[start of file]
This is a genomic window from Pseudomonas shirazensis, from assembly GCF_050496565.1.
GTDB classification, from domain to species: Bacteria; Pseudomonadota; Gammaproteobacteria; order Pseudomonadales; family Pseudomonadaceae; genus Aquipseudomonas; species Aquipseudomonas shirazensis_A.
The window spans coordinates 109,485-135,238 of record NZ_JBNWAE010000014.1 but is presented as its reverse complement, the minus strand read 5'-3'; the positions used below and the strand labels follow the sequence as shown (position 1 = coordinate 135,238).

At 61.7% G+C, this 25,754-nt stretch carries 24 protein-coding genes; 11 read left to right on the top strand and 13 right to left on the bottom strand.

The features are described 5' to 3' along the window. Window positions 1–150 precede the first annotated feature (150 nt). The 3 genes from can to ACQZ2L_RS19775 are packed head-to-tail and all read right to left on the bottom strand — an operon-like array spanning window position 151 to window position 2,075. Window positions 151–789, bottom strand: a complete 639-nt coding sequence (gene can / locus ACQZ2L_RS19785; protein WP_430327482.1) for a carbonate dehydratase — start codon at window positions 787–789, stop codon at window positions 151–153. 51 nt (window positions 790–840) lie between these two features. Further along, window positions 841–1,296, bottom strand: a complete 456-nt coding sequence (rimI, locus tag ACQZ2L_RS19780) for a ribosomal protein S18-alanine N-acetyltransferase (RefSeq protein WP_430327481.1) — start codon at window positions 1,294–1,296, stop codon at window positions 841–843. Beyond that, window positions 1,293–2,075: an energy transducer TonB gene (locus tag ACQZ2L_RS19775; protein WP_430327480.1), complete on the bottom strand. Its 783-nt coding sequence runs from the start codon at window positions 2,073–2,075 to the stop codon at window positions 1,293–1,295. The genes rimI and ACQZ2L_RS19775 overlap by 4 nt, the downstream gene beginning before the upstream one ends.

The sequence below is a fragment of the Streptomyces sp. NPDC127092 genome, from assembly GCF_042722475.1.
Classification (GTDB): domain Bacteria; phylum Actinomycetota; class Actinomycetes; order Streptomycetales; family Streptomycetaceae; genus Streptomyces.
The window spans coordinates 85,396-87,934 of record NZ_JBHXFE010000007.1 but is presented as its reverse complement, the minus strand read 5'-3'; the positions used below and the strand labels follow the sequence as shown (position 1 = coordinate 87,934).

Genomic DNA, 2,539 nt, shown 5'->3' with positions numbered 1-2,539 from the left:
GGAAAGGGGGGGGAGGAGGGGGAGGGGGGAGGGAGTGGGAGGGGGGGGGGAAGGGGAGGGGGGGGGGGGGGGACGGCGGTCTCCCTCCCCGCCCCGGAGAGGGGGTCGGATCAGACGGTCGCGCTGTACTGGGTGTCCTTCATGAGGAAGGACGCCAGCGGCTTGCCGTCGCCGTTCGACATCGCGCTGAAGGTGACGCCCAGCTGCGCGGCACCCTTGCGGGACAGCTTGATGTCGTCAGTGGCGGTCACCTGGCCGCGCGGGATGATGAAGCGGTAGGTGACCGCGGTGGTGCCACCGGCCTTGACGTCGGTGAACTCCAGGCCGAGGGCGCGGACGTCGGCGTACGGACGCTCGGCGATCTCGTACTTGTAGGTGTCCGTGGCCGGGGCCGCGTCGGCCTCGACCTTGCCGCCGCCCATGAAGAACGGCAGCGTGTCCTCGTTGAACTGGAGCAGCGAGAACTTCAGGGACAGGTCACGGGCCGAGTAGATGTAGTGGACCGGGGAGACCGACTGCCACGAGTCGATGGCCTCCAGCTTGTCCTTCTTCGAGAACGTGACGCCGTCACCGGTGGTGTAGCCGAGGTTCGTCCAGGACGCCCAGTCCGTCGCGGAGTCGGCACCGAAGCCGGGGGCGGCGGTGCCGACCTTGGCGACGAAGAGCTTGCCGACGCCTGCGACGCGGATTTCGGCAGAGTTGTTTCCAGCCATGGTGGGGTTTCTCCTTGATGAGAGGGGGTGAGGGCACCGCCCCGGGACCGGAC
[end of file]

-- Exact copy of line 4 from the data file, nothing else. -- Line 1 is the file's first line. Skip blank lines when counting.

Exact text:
At 61.7% G+C, this 25,754-nt stretch carries 24 protein-coding genes; 11 read left to right on the top strand and 13 right to left on the bottom strand.